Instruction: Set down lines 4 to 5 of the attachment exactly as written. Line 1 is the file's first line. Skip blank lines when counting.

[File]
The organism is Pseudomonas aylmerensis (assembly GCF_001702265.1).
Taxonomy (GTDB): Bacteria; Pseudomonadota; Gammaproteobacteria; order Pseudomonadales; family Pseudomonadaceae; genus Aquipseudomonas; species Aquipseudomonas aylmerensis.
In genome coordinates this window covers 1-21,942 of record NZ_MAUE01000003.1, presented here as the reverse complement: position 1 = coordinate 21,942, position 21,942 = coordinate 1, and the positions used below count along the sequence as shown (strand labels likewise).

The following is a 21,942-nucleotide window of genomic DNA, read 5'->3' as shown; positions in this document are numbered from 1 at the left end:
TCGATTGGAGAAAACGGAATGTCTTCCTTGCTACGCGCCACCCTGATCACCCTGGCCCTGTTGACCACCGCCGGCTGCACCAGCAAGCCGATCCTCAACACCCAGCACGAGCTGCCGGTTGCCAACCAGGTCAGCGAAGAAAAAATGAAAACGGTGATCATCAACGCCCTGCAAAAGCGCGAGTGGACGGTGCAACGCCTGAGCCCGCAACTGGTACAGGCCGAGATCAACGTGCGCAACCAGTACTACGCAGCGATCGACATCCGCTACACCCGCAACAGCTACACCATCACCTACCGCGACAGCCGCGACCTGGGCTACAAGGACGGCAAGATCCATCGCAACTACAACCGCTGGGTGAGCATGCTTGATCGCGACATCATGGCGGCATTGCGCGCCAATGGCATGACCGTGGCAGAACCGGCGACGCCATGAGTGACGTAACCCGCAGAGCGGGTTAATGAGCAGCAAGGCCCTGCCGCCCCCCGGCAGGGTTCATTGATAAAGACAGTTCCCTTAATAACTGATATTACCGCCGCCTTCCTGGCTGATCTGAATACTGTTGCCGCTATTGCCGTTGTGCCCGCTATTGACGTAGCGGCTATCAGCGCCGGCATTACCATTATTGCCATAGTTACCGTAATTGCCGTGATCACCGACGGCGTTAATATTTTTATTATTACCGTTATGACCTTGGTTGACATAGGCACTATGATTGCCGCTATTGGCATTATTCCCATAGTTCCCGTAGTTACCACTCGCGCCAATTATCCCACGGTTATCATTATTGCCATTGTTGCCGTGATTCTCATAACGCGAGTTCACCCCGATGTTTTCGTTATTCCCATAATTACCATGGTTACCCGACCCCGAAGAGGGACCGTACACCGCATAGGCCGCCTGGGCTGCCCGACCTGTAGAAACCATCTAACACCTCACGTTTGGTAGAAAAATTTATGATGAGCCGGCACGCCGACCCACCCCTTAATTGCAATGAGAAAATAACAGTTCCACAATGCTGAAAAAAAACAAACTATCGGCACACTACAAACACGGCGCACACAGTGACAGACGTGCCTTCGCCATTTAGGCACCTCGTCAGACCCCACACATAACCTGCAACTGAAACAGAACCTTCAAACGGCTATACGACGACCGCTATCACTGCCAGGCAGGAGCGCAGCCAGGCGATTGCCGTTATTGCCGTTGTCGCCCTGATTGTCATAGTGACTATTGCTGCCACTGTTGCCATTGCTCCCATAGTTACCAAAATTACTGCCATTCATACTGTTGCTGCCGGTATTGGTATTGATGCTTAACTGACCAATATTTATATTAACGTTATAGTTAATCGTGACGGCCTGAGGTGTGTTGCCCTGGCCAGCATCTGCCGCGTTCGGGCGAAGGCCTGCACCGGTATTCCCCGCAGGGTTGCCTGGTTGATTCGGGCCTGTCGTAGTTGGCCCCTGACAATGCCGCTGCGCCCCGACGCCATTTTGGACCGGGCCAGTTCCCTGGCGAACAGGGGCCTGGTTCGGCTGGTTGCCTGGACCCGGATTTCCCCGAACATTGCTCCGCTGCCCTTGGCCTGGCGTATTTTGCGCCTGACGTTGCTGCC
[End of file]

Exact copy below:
The following is a 21,942-nucleotide window of genomic DNA, read 5'->3' as shown; positions in this document are numbered from 1 at the left end:
TCGATTGGAGAAAACGGAATGTCTTCCTTGCTACGCGCCACCCTGATCACCCTGGCCCTGTTGACCACCGCCGGCTGCACCAGCAAGCCGATCCTCAACACCCAGCACGAGCTGCCGGTTGCCAACCAGGTCAGCGAAGAAAAAATGAAAACGGTGATCATCAACGCCCTGCAAAAGCGCGAGTGGACGGTGCAACGCCTGAGCCCGCAACTGGTACAGGCCGAGATCAACGTGCGCAACCAGTACTACGCAGCGATCGACATCCGCTACACCCGCAACAGCTACACCATCACCTACCGCGACAGCCGCGACCTGGGCTACAAGGACGGCAAGATCCATCGCAACTACAACCGCTGGGTGAGCATGCTTGATCGCGACATCATGGCGGCATTGCGCGCCAATGGCATGACCGTGGCAGAACCGGCGACGCCATGAGTGACGTAACCCGCAGAGCGGGTTAATGAGCAGCAAGGCCCTGCCGCCCCCCGGCAGGGTTCATTGATAAAGACAGTTCCCTTAATAACTGATATTACCGCCGCCTTCCTGGCTGATCTGAATACTGTTGCCGCTATTGCCGTTGTGCCCGCTATTGACGTAGCGGCTATCAGCGCCGGCATTACCATTATTGCCATAGTTACCGTAATTGCCGTGATCACCGACGGCGTTAATATTTTTATTATTACCGTTATGACCTTGGTTGACATAGGCACTATGATTGCCGCTATTGGCATTATTCCCATAGTTCCCGTAGTTACCACTCGCGCCAATTATCCCACGGTTATCATTATTGCCATTGTTGCCGTGATTCTCATAACGCGAGTTCACCCCGATGTTTTCGTTATTCCCATAATTACCATGGTTACCCGACCCCGAAGAGGGACCGTACACCGCATAGGCCGCCTGGGCTGCCCGACCTGTAGAAACCATCTAACACCTCACGTTTGGTAGAAAAATTTATGATGAGCCGGCACGCCGACCCACCCCTTAATTGCAATGAGAAAATAACAGTTCCACAATGCTGAAAAAAAACAAACTATCGGCACACTACAAACACGGCGCACACAGTGACAGACGTGCCTTCGCCATTTAGGCACCTCGTCAGACCCCACACATAACCTGCAACTGAAACAGAACCTTCAAACGGCTATACGACGACCGCTATCACTGCCAGGCAGGAGCGCAGCCAGGCGATTGCCGTTATTGCCGTTGTCGCCCTGATTGTCATAGTGACTATTGCTGCCACTGTTGCCATTGCTCCCATAGTTACCAAAATTACTGCCATTCATACTGTTGCTGCCGGTATTGGTATTGATGCTTAACTGACCAATATTTATATTAACGTTATAGTTAATCGTGACGGCCTGAGGTGTGTTGCCCTGGCCAGCATCTGCCGCGTTCGGGCGAAGGCCTGCACCGGTATTCCCCGCAGGGTTGCCTGGTTGATTCGGGCCTGTCGTAGTTGGCCCCTGACAATGCCGCTGCGCCCCGACGCCATTTTGGACCGGGCCAGTTCCCTGGCGAACAGGGGCCTGGTTCGGCTGGTTGCCTGGACCCGGATTTCCCCGAACATTGCTCCGCTGCCCTTGGCCTGGCGTATTTTGCGCCTGACGTTGCTGCC